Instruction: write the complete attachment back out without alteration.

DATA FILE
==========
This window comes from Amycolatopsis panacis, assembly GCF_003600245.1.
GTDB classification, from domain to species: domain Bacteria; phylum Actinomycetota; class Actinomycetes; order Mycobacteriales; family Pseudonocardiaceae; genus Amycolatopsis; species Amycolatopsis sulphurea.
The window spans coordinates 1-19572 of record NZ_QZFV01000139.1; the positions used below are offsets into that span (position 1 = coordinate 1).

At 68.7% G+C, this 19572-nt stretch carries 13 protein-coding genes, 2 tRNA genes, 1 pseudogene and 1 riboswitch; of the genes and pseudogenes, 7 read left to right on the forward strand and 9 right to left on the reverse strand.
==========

This window comes from Amycolatopsis panacis, assembly GCF_003600245.1.
GTDB classification, from domain to species: domain Bacteria; phylum Actinomycetota; class Actinomycetes; order Mycobacteriales; family Pseudonocardiaceae; genus Amycolatopsis; species Amycolatopsis sulphurea.
The window spans coordinates 1-19572 of record NZ_QZFV01000139.1; the positions used below are offsets into that span (position 1 = coordinate 1).

At 68.7% G+C, this 19572-nt stretch carries 13 protein-coding genes, 2 tRNA genes, 1 pseudogene and 1 riboswitch; of the genes and pseudogenes, 7 read left to right on the forward strand and 9 right to left on the reverse strand.